For instance, if Facebook has been a fav of your targets, explore the changes in this platform to uncover opportunities to communicate your value to targets.

Each year, Facebook reports:

  • Increased daily active users (DAUs)
  • Increased mobile DAUs
  • Increased monthly active users (MAUs)
  • Increased mobile MAUs
  • Ongoing battles over privacy and lack of respect for user data

That’s just the change over one year! What’s next here or in any platform your target loves?

How was that reflected in your targets’ use of your Facebook contributions? What’s you’re involvement going to generate this year?

What could you help make happen this year for your targets?

If you don’t think ahead for prospects and clients who will? Wouldn’t you rather it were you?

For example, spring is traditionally accepted as the “big market” for real estate. In a blog I write for a client, my question was: “Are real estate buyers making a mistake when they wait for the ‘hot’ spring market with its price increases and multiple offers?”

This question and content has a double purpose:

    1. This query and the related content start the client’s clients—real estate and financial professionals—thinking differently about what they take for granted about this season and what they can do differently this year.

AND

    1. The question and content trigger fresh thinking and enhanced reception to new ideas in the professionals’ clients who could gain from thinking differently about their reactions to spring.

The ideas shared do not have to be “big” or outrageous. Sometimes, a gentle nudge is all that is needed to shift thinking into innovation mode.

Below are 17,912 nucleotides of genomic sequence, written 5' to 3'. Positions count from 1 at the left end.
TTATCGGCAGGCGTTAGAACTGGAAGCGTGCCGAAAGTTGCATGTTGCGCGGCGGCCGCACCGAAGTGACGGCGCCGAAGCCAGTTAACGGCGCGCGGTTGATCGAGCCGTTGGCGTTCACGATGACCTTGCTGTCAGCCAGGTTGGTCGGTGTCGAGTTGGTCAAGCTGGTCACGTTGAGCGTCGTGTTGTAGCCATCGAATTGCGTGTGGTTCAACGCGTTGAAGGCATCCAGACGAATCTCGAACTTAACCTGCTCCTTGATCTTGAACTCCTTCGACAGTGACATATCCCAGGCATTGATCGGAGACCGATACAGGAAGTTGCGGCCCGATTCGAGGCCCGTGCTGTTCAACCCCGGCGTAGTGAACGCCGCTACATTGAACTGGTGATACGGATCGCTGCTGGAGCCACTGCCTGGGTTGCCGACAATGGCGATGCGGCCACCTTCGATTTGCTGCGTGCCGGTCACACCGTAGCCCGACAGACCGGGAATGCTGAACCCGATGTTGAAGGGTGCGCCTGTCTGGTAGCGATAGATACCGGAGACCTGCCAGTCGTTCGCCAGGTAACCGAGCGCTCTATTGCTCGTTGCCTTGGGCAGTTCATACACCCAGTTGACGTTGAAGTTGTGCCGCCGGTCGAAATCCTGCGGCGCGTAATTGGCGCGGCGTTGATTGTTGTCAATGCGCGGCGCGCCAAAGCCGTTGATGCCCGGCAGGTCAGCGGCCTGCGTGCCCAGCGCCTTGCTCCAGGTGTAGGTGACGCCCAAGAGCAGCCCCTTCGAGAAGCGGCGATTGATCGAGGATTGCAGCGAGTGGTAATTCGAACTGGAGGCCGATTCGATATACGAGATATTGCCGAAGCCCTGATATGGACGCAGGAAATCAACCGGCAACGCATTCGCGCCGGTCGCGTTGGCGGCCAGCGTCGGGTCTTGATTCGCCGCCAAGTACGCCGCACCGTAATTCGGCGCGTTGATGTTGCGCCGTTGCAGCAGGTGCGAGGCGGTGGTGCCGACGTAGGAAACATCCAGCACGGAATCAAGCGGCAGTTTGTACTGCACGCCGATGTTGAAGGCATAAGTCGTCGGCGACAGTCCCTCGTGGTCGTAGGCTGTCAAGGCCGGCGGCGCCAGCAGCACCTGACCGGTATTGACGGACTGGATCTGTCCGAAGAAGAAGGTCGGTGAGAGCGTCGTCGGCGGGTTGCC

FYI: The blog I write for this client deliberately builds on my work as a futurist, business strategist, and committed communicator to help real estate and related professionals and their prospects and clients think differently both about “Decisions & Communities.” This combined topic-title focuses on the real issues involved in real estate for professionals and their clients, not on rehashing the traditional.

Do spring and other seasons offer overlooked opportunities to cast new light on buying, selling, and user patterns for your industry, product, or services?

Can you see how to take a different perspective—drawn from a different profession, industry, or communication technique—to provide new insight, products, or services for helping target prospects and clients get the jump on spring and everything else?

FYI: If you’d like to be a buyer or seller, or a professional with a jump on the spring real estate market, visit “Decisions & Communities.”

Back to HOME… TheCatalyst.com